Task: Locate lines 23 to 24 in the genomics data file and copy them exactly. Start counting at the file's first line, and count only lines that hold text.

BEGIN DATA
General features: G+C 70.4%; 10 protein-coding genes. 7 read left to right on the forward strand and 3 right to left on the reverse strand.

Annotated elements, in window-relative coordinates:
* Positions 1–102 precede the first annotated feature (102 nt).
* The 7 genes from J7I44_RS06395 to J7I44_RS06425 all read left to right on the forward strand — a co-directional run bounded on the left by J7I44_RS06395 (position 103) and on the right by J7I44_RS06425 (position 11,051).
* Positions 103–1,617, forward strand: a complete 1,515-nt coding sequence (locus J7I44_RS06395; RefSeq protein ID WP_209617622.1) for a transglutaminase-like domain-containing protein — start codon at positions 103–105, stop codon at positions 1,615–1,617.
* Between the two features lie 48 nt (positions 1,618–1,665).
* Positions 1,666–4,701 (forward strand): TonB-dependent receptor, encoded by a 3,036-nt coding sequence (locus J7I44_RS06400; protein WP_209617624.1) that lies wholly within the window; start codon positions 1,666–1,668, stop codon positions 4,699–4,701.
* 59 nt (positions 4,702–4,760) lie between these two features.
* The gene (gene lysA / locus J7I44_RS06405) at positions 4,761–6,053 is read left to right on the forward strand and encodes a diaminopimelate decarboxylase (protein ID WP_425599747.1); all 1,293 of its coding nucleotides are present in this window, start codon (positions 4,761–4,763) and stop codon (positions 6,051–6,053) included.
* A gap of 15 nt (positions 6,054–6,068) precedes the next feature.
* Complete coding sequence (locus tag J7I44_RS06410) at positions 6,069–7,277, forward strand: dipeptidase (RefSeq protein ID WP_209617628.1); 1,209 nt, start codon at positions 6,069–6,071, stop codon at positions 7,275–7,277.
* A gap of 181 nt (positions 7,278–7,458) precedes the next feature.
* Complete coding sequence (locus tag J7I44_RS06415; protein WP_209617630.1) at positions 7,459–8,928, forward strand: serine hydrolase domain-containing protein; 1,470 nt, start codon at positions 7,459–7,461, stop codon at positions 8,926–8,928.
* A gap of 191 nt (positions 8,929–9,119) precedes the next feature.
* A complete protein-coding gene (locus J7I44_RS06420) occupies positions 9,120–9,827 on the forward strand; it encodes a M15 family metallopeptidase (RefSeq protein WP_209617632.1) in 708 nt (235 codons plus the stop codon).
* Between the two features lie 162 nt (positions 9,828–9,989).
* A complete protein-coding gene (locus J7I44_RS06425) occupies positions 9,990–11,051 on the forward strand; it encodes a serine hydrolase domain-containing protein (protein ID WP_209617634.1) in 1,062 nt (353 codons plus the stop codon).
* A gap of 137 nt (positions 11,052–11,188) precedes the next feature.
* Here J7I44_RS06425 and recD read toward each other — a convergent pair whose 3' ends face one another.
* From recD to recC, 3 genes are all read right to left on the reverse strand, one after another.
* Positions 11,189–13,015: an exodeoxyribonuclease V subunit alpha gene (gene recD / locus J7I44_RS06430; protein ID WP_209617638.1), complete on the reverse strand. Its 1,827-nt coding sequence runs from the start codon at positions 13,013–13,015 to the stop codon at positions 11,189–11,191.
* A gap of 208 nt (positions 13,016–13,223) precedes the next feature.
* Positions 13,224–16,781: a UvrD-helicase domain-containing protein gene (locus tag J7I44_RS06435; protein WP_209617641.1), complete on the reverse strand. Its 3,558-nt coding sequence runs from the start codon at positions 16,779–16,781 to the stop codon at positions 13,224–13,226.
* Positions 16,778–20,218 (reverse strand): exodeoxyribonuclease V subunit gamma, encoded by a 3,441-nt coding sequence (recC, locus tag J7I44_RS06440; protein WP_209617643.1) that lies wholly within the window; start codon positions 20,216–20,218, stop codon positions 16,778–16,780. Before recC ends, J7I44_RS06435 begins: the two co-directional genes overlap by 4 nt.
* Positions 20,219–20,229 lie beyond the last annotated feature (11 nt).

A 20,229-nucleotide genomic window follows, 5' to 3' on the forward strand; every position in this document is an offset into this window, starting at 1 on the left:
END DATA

* Positions 13,224–16,781: a UvrD-helicase domain-containing protein gene (locus tag J7I44_RS06435; protein WP_209617641.1), complete on the reverse strand. Its 3,558-nt coding sequence runs from the start codon at positions 16,779–16,781 to the stop codon at positions 13,224–13,226.
* Positions 16,778–20,218 (reverse strand): exodeoxyribonuclease V subunit gamma, encoded by a 3,441-nt coding sequence (recC, locus tag J7I44_RS06440; protein WP_209617643.1) that lies wholly within the window; start codon positions 20,216–20,218, stop codon positions 16,778–16,780. Before recC ends, J7I44_RS06435 begins: the two co-directional genes overlap by 4 nt.